#119: Waiting in the Wings (Angel  3.13)
written by Joss Whedon
directed by Joss Whedon

angel-waiting-in-the-wings1-e1497386578238.jpg

As much as I admire the inventive romantic and sexual pairings, this episode doesn’t excite me enough to match its reputation, despite my best efforts after learning it’s one of the most beloved and most-rewatched of the series. The baby Connor narrative goes on hold for a week to make way for a field trip to the ballet (featuring future Whedonverse star Summer Glau), an excursion that morphs into farce territory, with Angel and Cordy becoming temporarily possessed, allowing their attraction to go physical without real investment. Fred and Gunn become an official couple as Wes is left sad and alone in the wings – and to think, this miserable point is the happiest he’ll be for some time. I find Waiting in the Wings clever enough, but if I want multiple stories criss-crossing under a single theme, I’ll go back to s2’s Guise Will Be Guise.


#118: Offspring (Angel 3.7)
written by David Greenwalt
directed by Turi Meyer

Angel - Offspring

Angel’s subtle infatuation with Cordelia gets nipped in the bud by Darla’s return to LA. Pregnant Darla is swifter, more powerful, hungrier, and no less evil than ever. That she engenders a very misplaced sympathy in Cordy shows how falsely vulnerable the advanced pregnancy makes her appear. Coinciding with the Darla storyline comes the predictable return of Holtz, who has been turning up in flashbacks since last season. His arrival seems almost overdue; unfortunately, Keith Szarabajka’s glum, lifeless performance turns out to have been not worth the wait.


#117: Dead Things (BtVS 6.13)
written by Steven S. DeKnight
directed by James A. Contner

Buffy - Dead Things

The boys-will-be-boys semi-likeable mischief of the Trio dies along with Katrina, who, just before being killed spells out her disgust with them explicitly using the word rape. The date-rape drug allegory, Katrina’s death, and the subsequent attempt to frame Buffy for it expose not just Warren’s true insidious nature, but the complicity of the other two: the intermittently cautious and gleeful Andrew and the foot-dragging Jonathan, who shows the only real remorse in the group. From this point forward, the Trio as a unit can no longer offer pure comic relief, but they will bring pure tragedy.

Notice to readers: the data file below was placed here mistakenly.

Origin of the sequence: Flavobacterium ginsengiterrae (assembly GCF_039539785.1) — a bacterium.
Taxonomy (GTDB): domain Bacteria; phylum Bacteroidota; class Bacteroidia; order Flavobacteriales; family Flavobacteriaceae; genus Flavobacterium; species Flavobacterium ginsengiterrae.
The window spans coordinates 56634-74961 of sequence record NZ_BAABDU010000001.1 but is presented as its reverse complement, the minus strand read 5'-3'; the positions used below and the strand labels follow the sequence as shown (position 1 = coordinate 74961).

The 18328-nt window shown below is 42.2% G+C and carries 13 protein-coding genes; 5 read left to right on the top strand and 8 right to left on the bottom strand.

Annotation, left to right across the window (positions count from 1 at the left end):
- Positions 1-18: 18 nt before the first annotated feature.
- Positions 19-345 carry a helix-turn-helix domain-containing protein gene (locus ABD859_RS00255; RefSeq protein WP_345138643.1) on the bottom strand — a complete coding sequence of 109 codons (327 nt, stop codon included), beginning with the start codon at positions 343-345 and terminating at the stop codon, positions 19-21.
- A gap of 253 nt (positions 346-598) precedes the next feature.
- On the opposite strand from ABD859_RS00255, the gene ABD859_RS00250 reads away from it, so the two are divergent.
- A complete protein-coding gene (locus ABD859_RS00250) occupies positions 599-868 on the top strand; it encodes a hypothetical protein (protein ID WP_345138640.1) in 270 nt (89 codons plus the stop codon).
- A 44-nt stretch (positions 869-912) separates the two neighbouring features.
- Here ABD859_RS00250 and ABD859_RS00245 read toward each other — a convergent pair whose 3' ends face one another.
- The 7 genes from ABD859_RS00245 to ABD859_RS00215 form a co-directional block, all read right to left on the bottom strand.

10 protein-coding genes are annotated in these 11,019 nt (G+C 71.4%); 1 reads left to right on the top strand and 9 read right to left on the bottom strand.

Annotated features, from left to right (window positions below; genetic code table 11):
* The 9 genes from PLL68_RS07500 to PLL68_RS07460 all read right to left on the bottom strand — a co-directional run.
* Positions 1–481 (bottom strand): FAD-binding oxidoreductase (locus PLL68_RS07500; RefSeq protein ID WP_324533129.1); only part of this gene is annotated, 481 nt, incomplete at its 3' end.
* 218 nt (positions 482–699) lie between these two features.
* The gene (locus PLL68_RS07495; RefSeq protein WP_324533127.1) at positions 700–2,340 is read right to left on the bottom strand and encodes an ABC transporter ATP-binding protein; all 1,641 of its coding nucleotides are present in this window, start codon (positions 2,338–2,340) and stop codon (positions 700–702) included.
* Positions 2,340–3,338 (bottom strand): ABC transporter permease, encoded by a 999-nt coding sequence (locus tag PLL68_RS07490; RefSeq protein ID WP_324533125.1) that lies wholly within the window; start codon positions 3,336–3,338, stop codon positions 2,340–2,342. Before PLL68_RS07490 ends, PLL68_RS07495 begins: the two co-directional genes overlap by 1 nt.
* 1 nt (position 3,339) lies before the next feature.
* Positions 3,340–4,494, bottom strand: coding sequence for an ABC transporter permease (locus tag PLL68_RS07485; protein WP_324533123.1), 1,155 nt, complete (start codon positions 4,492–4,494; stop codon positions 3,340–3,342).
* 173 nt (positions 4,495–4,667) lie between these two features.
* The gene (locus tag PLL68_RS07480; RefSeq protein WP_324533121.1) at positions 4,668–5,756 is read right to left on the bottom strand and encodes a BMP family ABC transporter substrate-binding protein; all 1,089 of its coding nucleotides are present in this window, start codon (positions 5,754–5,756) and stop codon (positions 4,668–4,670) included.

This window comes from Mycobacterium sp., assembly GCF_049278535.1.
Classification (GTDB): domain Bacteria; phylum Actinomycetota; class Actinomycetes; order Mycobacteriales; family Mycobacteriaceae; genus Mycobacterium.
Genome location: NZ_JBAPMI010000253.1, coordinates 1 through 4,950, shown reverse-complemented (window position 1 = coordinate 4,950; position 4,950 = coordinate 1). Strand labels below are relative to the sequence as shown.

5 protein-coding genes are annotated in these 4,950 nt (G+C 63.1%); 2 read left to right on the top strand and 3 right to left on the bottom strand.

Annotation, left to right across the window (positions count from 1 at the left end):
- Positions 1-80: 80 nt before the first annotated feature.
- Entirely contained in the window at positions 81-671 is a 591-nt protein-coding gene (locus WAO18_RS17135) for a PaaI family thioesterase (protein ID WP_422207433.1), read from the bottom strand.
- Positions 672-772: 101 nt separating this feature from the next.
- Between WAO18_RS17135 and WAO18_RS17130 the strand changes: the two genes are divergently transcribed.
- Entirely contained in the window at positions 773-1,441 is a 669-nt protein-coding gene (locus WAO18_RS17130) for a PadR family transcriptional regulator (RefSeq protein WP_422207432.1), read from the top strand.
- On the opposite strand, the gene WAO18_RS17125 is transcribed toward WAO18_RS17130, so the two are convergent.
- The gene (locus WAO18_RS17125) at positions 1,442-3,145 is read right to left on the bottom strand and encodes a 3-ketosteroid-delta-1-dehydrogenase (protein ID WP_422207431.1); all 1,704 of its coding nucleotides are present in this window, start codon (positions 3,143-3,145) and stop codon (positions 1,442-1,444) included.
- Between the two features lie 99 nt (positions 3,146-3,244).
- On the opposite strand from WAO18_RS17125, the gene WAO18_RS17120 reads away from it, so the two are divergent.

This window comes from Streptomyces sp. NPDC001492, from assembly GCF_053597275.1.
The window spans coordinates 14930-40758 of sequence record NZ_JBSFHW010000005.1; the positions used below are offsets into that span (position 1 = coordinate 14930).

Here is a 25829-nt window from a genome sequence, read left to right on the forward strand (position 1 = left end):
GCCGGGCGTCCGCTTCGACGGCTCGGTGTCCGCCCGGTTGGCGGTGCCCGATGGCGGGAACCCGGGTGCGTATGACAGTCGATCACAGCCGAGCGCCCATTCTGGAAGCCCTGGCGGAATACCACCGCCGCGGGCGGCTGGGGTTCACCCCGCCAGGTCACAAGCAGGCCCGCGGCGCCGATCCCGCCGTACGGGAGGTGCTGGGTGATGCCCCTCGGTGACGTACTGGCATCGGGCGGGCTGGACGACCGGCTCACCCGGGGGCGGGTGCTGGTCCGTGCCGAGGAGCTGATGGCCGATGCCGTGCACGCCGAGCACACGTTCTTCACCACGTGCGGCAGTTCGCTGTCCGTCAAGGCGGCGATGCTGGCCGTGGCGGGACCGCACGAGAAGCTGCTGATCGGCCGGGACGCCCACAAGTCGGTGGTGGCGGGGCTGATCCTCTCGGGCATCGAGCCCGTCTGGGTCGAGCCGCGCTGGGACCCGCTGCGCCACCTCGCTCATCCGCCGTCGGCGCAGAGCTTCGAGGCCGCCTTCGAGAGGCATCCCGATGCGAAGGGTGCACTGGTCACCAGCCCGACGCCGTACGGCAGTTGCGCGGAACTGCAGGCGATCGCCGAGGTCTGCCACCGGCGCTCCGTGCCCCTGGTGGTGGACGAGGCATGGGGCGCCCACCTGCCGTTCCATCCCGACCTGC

#116: That Vision Thing  (Angel 3.2)
written by Jeffrey Bell
directed by Bill L. Norton

Angel - That Vision Thing

Cordelia’s steadfast intent to serve via her visions is tested when Lilah interferes, upping the ante by adding physical manifestations of the violent images, leaving Cordy scarred, burnt, and bubbling with pustules. Kal Penn makes his second appearance in the Buffyverse (after playing a college boy turned caveman in the notorious Beer Bad episode). Here he hides an exposed brain under a fez, using it to infiltrate the connection between Cordelia and The Powers That Be. He’s a fun villain who should have gotten more than a single episode, but Angel doesn’t take any chance for a repeat torment visited on Cordy and puts a fast and definitive end to that very vulnerable brain.


#115: Just Rewards (Angel 5.2)
written by David Fury and Ben Edlund
directed by James A. Contner

Angel - Just Rewards

Spike’s addition to the regular cast initially feels imposing to me. There is far too much unfunny verbal sparring between the two ensouled vampires, and Spike seems ill fitting in his peevishness after the dramatic sacrifice he made in the series finale of BtVS. It’s as though we’re supposed to be winking at these two rascally characters we’ve come to know, demanding an artificial sort of relationship between character and audience reliant on a familiarity that the characters signal to the audience, which also translates to staleness. Nonetheless, the necromancer makes a super villain, and the triple-cross scheme secretly hatched (Whedon hides his characters’ plans from the audience a lot!) genuinely surprises as it culminates in a very funny battle.


#114: Birthday (Angel 3.11)
written by Mere Smith
directed by Michael Grossman

Angel - Birthday

Cordy’s transformation continues, this time within her coma-bound mind, as she samples an alternate reality in which she never crosses paths with Angel in L.A. and instead becomes a celebrated sitcom actress. She ends up making the decision to cast off the dream-come-true existence in favor of one that will place her back with the Associates, allowing her to continue with the visions and sparing Angel the insanity that he would suffer by bearing them. Skip plays a big role in this episode as the guide who shepherds Cordelia through the other reality. He would be one of my favorite demons, save for the implications of Cordelia’s demonness, ushering in the Jasmine mess of season four. I try to imagine Skip (the actor played Roy on The Office!) and this episode standing apart from that arc, but I’m not wholly successful, and Birthday ends up somewhat tainted as a result.



#113: Underneath (Angel 5.17)
written by Sarah Fain & Elizabeth Craft
directed by Skip Schoolnik

! Angel - Underneath